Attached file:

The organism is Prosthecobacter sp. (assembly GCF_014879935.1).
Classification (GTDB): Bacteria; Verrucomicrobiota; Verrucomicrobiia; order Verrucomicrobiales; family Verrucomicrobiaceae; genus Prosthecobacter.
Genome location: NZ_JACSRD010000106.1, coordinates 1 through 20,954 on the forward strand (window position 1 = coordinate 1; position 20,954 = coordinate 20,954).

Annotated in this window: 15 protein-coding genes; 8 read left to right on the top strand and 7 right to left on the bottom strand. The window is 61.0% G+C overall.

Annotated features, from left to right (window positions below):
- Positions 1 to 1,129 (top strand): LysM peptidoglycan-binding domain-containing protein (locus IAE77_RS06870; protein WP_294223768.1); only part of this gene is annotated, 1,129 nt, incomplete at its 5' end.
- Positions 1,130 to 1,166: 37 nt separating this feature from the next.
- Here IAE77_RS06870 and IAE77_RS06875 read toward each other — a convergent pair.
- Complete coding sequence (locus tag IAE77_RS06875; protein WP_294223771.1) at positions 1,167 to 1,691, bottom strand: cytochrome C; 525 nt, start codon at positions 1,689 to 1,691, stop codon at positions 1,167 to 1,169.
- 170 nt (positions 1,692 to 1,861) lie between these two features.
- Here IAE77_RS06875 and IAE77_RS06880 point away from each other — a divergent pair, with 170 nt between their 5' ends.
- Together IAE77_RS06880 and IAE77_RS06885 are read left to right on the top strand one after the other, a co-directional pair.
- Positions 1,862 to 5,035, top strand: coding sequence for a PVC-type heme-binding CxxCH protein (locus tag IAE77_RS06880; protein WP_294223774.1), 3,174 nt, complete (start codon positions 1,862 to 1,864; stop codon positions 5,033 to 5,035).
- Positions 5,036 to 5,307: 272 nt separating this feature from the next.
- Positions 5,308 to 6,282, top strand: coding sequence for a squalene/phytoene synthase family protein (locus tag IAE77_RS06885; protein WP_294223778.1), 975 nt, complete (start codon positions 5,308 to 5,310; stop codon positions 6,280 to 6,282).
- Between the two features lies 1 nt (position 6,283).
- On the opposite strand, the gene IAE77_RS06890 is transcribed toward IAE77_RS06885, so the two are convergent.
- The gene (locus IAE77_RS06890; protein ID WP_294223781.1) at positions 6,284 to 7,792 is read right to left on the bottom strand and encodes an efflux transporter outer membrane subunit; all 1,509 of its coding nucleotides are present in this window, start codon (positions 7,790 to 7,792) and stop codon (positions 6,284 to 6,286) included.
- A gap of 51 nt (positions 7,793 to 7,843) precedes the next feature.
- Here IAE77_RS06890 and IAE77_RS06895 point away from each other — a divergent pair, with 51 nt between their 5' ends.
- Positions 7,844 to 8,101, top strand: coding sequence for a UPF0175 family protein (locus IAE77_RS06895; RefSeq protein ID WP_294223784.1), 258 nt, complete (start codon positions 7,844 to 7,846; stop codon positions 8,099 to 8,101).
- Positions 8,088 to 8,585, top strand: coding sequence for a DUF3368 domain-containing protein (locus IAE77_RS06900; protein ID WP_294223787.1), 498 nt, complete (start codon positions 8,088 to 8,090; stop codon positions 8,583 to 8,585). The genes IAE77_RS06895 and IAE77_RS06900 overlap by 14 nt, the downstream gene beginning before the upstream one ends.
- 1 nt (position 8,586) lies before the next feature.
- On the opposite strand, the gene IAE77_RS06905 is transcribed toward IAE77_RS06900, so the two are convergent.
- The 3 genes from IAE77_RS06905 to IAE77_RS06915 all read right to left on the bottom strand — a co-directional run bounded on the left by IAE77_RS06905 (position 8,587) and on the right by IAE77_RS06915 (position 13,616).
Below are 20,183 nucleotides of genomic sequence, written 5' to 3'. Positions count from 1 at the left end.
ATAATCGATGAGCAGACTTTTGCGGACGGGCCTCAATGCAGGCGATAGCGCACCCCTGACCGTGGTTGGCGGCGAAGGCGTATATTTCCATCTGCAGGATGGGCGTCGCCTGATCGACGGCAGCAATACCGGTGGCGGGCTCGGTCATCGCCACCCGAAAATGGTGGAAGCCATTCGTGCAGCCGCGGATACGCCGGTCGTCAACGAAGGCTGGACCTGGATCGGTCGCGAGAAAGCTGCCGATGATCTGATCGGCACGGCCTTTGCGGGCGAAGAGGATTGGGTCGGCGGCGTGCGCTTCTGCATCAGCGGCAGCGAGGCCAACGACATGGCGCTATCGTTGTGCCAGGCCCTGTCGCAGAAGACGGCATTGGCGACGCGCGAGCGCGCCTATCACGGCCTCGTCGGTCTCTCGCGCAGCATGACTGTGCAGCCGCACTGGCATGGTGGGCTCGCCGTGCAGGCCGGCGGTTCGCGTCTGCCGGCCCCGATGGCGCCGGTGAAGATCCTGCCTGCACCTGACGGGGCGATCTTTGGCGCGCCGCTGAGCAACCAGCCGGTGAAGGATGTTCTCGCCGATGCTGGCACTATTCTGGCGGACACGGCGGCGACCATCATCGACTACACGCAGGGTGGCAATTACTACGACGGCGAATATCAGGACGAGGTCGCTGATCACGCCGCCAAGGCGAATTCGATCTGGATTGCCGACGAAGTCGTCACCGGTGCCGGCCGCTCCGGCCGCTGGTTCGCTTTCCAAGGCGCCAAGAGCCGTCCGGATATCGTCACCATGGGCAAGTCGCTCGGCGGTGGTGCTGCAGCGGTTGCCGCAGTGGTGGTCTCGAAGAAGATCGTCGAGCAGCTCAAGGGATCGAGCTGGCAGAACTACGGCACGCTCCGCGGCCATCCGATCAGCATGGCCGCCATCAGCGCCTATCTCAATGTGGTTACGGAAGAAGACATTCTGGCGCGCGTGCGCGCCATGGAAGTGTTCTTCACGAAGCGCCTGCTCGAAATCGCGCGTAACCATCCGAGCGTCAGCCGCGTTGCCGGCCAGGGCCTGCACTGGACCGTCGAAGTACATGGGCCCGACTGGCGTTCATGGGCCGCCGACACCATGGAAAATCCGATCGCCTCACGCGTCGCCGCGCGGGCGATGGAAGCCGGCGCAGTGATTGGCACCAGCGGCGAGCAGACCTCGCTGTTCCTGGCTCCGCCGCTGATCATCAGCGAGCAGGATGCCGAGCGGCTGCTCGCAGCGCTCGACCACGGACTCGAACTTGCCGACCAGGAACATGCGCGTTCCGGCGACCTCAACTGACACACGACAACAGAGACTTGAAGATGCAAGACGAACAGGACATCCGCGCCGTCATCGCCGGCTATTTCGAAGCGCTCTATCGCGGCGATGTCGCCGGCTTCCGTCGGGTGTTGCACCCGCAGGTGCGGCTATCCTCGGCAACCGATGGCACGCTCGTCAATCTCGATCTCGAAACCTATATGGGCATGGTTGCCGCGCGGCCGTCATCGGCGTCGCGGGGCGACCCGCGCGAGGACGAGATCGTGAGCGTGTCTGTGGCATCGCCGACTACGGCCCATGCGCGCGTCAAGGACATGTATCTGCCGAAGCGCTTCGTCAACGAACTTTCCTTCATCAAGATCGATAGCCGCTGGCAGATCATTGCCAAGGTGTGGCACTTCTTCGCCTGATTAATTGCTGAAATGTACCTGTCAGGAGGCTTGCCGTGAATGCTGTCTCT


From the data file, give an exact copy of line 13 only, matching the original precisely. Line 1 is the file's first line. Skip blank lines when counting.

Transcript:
- Positions 1,862 to 5,035, top strand: coding sequence for a PVC-type heme-binding CxxCH protein (locus tag IAE77_RS06880; protein WP_294223774.1), 3,174 nt, complete (start codon positions 1,862 to 1,864; stop codon positions 5,033 to 5,035).